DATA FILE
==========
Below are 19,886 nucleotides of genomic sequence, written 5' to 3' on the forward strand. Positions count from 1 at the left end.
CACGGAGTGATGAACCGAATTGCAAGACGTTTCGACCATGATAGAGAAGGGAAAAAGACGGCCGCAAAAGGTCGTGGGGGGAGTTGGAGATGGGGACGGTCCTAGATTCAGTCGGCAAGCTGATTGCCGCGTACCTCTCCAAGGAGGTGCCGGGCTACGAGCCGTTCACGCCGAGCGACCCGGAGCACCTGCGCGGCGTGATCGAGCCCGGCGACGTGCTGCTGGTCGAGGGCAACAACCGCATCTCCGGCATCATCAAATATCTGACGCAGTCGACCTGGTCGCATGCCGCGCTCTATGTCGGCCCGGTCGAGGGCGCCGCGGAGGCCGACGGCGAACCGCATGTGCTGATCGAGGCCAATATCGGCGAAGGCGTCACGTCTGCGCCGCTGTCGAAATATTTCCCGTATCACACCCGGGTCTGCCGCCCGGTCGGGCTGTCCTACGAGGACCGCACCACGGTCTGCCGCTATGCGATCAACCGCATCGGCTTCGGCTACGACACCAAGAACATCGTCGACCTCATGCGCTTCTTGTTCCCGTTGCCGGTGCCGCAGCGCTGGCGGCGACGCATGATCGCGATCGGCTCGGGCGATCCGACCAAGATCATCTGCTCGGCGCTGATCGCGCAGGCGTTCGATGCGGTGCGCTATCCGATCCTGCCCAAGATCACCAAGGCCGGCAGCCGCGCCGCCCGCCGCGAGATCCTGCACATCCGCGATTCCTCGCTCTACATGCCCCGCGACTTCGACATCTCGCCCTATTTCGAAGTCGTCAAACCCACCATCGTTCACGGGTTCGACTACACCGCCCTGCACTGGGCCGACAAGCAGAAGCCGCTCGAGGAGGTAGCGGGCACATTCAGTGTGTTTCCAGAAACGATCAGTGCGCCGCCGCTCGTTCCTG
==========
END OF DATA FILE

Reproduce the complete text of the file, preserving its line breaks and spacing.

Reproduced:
Below are 19,886 nucleotides of genomic sequence, written 5' to 3' on the forward strand. Positions count from 1 at the left end.
CACGGAGTGATGAACCGAATTGCAAGACGTTTCGACCATGATAGAGAAGGGAAAAAGACGGCCGCAAAAGGTCGTGGGGGGAGTTGGAGATGGGGACGGTCCTAGATTCAGTCGGCAAGCTGATTGCCGCGTACCTCTCCAAGGAGGTGCCGGGCTACGAGCCGTTCACGCCGAGCGACCCGGAGCACCTGCGCGGCGTGATCGAGCCCGGCGACGTGCTGCTGGTCGAGGGCAACAACCGCATCTCCGGCATCATCAAATATCTGACGCAGTCGACCTGGTCGCATGCCGCGCTCTATGTCGGCCCGGTCGAGGGCGCCGCGGAGGCCGACGGCGAACCGCATGTGCTGATCGAGGCCAATATCGGCGAAGGCGTCACGTCTGCGCCGCTGTCGAAATATTTCCCGTATCACACCCGGGTCTGCCGCCCGGTCGGGCTGTCCTACGAGGACCGCACCACGGTCTGCCGCTATGCGATCAACCGCATCGGCTTCGGCTACGACACCAAGAACATCGTCGACCTCATGCGCTTCTTGTTCCCGTTGCCGGTGCCGCAGCGCTGGCGGCGACGCATGATCGCGATCGGCTCGGGCGATCCGACCAAGATCATCTGCTCGGCGCTGATCGCGCAGGCGTTCGATGCGGTGCGCTATCCGATCCTGCCCAAGATCACCAAGGCCGGCAGCCGCGCCGCCCGCCGCGAGATCCTGCACATCCGCGATTCCTCGCTCTACATGCCCCGCGACTTCGACATCTCGCCCTATTTCGAAGTCGTCAAACCCACCATCGTTCACGGGTTCGACTACACCGCCCTGCACTGGGCCGACAAGCAGAAGCCGCTCGAGGAGGTAGCGGGCACATTCAGTGTGTTTCCAGAAACGATCAGTGCGCCGCCGCTCGTTCCTG